A Special Feast Day – The Solemn Commemoration of the Passion
Today, the Friday before Ash Wednesday, the Passionist community celebrates a feast that is not on the Church’s universal calendar. While it is a feast day unique to the Passionists I invite you to celebrate it and share its history and spirit.
The readings for this Feast Day are the Fourth Song of the Suffering Servant, (Isaias 53:1-12), ‘Who could tell what we have heard….By his sufferings shall my servant justify many, taking their faults on himself’. The second reading (Hebrews 2:9-18), tells us, ‘Since all the children share the same blood and flesh, Jesus too shared equally in it, so that by his death he could take away all the power of the devil, who had power over death…’. John’s gospel (19:17-30), the crucifixion of Jesus, Mary standing near him, and Jesus’ death.
The celebration of this feast right before the beginning of Lent should raise a question.
Why celebrate now what Lent will lead us to, the Triduum of our Lord’s death and resurrection? Besides Good Friday there is the feast of the Exaltation of the Holy Cross which is very similar? On a Friday before Lent, it may seem out of place to gather at table for a festive meal. Why celebrate this feast today? An answer I have heard put forth shows the spirit of their feast that may help us on our Lenten journey.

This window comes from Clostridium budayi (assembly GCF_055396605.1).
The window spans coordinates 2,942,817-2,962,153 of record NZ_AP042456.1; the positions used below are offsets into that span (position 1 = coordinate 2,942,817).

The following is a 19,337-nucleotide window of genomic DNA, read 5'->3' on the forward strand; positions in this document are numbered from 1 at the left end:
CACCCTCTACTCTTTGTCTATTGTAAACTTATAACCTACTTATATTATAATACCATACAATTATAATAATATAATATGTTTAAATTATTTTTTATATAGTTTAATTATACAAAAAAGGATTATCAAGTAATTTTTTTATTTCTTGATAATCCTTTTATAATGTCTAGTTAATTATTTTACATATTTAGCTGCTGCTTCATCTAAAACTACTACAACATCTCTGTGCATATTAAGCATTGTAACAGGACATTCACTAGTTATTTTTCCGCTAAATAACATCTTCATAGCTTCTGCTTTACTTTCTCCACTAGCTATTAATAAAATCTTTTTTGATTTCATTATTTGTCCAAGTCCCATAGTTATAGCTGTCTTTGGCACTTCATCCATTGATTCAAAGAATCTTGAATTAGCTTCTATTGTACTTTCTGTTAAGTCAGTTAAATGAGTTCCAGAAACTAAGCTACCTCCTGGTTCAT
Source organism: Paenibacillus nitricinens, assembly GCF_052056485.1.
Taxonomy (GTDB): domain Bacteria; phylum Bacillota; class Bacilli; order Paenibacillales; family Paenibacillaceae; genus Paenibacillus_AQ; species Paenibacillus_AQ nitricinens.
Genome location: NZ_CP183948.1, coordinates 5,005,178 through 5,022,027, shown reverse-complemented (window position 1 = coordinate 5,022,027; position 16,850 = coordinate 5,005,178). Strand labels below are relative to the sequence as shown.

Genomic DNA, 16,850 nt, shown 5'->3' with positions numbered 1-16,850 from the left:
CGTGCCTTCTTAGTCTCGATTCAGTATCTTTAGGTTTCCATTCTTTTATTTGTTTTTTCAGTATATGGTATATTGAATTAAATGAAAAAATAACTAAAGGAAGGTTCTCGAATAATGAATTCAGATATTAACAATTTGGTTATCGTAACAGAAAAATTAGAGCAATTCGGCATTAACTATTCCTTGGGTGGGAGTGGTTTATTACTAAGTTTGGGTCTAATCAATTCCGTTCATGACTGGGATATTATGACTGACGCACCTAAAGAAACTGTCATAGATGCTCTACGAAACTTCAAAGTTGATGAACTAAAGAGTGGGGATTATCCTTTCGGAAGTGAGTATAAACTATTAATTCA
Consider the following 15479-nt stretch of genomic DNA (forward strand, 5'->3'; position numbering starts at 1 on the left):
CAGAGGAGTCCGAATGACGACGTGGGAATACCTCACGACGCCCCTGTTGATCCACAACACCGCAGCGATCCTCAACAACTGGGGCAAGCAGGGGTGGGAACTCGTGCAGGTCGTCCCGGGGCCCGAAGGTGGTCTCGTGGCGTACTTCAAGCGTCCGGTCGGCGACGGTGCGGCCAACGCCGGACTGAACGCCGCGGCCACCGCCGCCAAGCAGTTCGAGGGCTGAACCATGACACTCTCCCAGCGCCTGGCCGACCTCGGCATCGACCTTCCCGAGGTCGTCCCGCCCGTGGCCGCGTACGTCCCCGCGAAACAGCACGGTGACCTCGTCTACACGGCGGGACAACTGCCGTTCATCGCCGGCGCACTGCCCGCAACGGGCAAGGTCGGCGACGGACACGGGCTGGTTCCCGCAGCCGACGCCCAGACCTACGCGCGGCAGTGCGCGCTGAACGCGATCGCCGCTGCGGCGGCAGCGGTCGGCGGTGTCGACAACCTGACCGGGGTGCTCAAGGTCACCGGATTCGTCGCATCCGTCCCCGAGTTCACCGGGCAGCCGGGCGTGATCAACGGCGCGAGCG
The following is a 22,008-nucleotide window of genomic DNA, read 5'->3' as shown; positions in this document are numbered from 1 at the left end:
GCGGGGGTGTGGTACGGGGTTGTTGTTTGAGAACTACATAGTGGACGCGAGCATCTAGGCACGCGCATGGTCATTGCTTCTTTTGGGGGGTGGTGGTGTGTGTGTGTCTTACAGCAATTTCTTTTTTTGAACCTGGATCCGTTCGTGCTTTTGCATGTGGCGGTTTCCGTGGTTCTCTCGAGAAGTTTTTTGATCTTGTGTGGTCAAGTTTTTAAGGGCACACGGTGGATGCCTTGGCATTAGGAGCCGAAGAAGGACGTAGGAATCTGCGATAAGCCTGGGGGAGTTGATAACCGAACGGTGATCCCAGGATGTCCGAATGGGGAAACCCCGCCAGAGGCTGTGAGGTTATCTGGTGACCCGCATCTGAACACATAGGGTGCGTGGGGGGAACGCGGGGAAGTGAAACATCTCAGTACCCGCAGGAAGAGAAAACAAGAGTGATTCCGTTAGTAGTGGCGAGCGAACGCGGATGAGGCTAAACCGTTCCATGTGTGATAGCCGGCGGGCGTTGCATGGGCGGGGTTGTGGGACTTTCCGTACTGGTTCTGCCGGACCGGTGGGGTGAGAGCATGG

The early Passionists lived in Italy and ministered in an area called the Maremma. If you Google the Maremma you find no end of invitations to an area of Italy not so well known – many vineyards (of course), first class hotels and a beautiful geography. But after the fall of the Roman Empire this are became the wild west of Italy, the refuge of bandits, and because of it being largely a swamp, a breeding ground for mosquitos and Malaria. Malaria at that time was thought to come from the fetid air of the swamps. Among these swamps the poor eked out a living. This was the region where the family of Maria Goretti lived. In the 1930’s the swamps were drained and the area reformed. It was in the end of the 1700’s that the first Passionist missionaries worked in the Maremma, walking to the villages to give Lenten missions, preaching Christ Crucified and fulfilling our 4th vow, to promote devotion of the Passion of Christ. They invited these neglected people to know mystery of God’s love revealed in the Passion.
This work was difficult and frustrating for them. Things did not change among the poor. As the missionaries returned to places that became familiar, they didn’t have success stories. Some did not look forward to a demanding and unrewarding job. So, it was as a reminder and anticipation of the victory and hope of the Passion that the early Passionists would celebrate before setting out on their work. It was to encourage them.
For us…Lent is a treasure. Unfortunately, treasures are often guarded by dragons. We may not feel like such an adventure. A visit to the swamp? Not inviting either. But Ash Wednesday shows us the support of the community, all those with marks on their forehead. And routine, been there done that. The liturgy is our teacher, she goes in circles, deepening and surprising. We dance and dine. I’m sure the Maremma people danced – good Italians. We dine. May our festive dining linger into our fasting dining.
Fr. William Murphy, CP is a member of Immaculate Conception Community in Jamaica, New York.